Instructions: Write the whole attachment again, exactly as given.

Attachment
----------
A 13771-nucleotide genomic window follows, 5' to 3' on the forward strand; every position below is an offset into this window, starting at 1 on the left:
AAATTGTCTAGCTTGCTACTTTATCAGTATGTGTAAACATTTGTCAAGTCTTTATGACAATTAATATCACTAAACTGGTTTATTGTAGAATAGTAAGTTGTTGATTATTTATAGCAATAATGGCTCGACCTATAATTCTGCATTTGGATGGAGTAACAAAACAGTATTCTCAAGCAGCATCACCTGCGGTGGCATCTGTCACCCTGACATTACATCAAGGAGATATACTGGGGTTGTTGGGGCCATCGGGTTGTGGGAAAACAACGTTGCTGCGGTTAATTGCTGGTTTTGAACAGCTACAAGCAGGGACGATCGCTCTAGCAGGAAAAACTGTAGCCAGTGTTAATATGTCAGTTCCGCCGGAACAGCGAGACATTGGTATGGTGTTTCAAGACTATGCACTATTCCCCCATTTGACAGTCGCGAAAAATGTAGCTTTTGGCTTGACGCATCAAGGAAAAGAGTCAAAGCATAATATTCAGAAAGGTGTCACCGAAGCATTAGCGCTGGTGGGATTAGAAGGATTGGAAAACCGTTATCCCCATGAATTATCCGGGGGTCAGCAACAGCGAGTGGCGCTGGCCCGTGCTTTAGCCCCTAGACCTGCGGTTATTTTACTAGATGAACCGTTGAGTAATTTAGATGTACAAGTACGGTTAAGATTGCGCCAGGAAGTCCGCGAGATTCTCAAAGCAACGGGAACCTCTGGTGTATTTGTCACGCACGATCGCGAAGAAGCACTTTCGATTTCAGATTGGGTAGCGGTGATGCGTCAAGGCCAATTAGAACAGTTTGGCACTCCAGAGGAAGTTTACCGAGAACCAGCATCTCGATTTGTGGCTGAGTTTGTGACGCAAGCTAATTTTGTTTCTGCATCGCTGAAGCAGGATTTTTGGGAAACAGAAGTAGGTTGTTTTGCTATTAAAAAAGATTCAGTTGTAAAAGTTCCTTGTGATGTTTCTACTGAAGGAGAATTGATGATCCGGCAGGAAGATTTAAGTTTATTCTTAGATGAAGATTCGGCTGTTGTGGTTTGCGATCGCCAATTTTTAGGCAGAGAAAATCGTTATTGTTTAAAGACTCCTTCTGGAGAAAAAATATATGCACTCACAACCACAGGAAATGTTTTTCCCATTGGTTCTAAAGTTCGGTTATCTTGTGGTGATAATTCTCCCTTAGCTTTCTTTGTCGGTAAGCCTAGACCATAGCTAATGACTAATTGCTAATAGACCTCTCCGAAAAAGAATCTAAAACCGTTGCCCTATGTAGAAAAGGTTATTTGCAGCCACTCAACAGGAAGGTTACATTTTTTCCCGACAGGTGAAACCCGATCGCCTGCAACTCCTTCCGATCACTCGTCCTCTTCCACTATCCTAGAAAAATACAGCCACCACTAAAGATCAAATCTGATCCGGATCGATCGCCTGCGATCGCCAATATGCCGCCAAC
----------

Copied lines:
A 13771-nucleotide genomic window follows, 5' to 3' on the forward strand; every position below is an offset into this window, starting at 1 on the left:
AAATTGTCTAGCTTGCTACTTTATCAGTATGTGTAAACATTTGTCAAGTCTTTATGACAATTAATATCACTAAACTGGTTTATTGTAGAATAGTAAGTTGTTGATTATTTATAGCAATAATGGCTCGACCTATAATTCTGCATTTGGATGGAGTAACAAAACAGTATTCTCAAGCAGCATCACCTGCGGTGGCATCTGTCACCCTGACATTACATCAAGGAGATATACTGGGGTTGTTGGGGCCATCGGGTTGTGGGAAAACAACGTTGCTGCGGTTAATTGCTGGTTTTGAACAGCTACAAGCAGGGACGATCGCTCTAGCAGGAAAAACTGTAGCCAGTGTTAATATGTCAGTTCCGCCGGAACAGCGAGACATTGGTATGGTGTTTCAAGACTATGCACTATTCCCCCATTTGACAGTCGCGAAAAATGTAGCTTTTGGCTTGACGCATCAAGGAAAAGAGTCAAAGCATAATATTCAGAAAGGTGTCACCGAAGCATTAGCGCTGGTGGGATTAGAAGGATTGGAAAACCGTTATCCCCATGAATTATCCGGGGGTCAGCAACAGCGAGTGGCGCTGGCCCGTGCTTTAGCCCCTAGACCTGCGGTTATTTTACTAGATGAACCGTTGAGTAATTTAGATGTACAAGTACGGTTAAGATTGCGCCAGGAAGTCCGCGAGATTCTCAAAGCAACGGGAACCTCTGGTGTATTTGTCACGCACGATCGCGAAGAAGCACTTTCGATTTCAGATTGGGTAGCGGTGATGCGTCAAGGCCAATTAGAACAGTTTGGCACTCCAGAGGAAGTTTACCGAGAACCAGCATCTCGATTTGTGGCTGAGTTTGTGACGCAAGCTAATTTTGTTTCTGCATCGCTGAAGCAGGATTTTTGGGAAACAGAAGTAGGTTGTTTTGCTATTAAAAAAGATTCAGTTGTAAAAGTTCCTTGTGATGTTTCTACTGAAGGAGAATTGATGATCCGGCAGGAAGATTTAAGTTTATTCTTAGATGAAGATTCGGCTGTTGTGGTTTGCGATCGCCAATTTTTAGGCAGAGAAAATCGTTATTGTTTAAAGACTCCTTCTGGAGAAAAAATATATGCACTCACAACCACAGGAAATGTTTTTCCCATTGGTTCTAAAGTTCGGTTATCTTGTGGTGATAATTCTCCCTTAGCTTTCTTTGTCGGTAAGCCTAGACCATAGCTAATGACTAATTGCTAATAGACCTCTCCGAAAAAGAATCTAAAACCGTTGCCCTATGTAGAAAAGGTTATTTGCAGCCACTCAACAGGAAGGTTACATTTTTTCCCGACAGGTGAAACCCGATCGCCTGCAACTCCTTCCGATCACTCGTCCTCTTCCACTATCCTAGAAAAATACAGCCACCACTAAAGATCAAATCTGATCCGGATCGATCGCCTGCGATCGCCAATATGCCGCCAAC